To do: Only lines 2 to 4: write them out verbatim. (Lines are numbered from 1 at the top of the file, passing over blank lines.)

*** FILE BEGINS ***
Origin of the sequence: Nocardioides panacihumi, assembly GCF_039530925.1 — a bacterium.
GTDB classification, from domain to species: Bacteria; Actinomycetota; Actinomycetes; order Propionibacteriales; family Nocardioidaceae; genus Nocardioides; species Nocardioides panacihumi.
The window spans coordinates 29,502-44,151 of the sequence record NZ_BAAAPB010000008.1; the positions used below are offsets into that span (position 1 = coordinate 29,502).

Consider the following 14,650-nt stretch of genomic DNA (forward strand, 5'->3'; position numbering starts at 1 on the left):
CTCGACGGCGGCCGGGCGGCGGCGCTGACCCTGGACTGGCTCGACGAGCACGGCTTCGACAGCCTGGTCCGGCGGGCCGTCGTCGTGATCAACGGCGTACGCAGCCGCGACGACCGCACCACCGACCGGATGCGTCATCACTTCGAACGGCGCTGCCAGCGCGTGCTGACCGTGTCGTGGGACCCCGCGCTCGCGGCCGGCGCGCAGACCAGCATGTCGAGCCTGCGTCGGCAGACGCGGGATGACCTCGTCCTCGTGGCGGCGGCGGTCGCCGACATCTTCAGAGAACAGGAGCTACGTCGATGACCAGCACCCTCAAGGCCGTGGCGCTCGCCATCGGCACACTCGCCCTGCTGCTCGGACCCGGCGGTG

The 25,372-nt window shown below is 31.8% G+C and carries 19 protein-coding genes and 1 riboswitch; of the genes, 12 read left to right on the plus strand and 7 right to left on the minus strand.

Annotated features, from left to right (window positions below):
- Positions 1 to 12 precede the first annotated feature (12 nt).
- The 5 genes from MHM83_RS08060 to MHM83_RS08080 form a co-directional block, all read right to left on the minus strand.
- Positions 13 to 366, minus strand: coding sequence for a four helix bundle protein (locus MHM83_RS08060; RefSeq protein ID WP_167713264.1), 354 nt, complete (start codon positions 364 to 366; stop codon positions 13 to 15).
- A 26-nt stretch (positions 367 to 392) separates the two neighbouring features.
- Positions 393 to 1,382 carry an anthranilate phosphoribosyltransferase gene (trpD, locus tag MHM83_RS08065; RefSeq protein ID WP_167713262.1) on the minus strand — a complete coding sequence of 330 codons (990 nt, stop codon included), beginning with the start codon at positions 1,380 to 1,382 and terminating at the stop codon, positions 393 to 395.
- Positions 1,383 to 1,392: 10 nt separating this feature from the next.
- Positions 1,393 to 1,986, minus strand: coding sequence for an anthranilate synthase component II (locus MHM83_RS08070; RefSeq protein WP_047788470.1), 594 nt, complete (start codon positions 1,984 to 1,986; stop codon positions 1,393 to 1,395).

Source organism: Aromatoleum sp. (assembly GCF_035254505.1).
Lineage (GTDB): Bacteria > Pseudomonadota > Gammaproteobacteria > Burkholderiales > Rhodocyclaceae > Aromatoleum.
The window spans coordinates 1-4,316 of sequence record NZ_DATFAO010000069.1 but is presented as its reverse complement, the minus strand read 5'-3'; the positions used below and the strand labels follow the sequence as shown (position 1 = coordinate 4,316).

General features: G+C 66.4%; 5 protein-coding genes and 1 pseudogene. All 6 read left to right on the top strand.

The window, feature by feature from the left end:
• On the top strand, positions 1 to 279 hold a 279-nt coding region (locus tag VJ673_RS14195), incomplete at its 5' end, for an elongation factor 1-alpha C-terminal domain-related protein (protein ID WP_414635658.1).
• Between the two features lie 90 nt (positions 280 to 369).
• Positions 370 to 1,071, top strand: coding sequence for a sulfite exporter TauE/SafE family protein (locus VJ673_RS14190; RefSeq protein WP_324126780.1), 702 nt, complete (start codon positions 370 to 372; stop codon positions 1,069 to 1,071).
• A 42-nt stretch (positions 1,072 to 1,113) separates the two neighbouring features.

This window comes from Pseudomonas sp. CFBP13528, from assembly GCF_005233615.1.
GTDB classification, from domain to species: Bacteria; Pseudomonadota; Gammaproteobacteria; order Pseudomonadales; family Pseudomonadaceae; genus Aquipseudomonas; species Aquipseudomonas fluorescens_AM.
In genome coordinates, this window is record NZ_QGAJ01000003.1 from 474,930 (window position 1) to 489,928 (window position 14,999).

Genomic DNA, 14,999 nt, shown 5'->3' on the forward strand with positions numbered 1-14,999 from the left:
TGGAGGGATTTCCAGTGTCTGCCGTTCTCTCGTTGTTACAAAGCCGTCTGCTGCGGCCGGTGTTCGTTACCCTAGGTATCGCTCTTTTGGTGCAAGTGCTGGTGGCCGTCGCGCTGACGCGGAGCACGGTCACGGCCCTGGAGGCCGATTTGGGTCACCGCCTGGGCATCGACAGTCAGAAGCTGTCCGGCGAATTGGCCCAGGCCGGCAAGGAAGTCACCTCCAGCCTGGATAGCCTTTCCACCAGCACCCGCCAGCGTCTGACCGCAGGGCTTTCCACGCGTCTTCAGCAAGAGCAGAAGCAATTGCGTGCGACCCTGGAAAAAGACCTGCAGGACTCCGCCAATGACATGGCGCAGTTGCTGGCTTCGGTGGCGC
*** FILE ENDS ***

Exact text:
GTDB classification, from domain to species: Bacteria; Actinomycetota; Actinomycetes; order Propionibacteriales; family Nocardioidaceae; genus Nocardioides; species Nocardioides panacihumi.
The window spans coordinates 29,502-44,151 of the sequence record NZ_BAAAPB010000008.1; the positions used below are offsets into that span (position 1 = coordinate 29,502).

Consider the following 14,650-nt stretch of genomic DNA (forward strand, 5'->3'; position numbering starts at 1 on the left):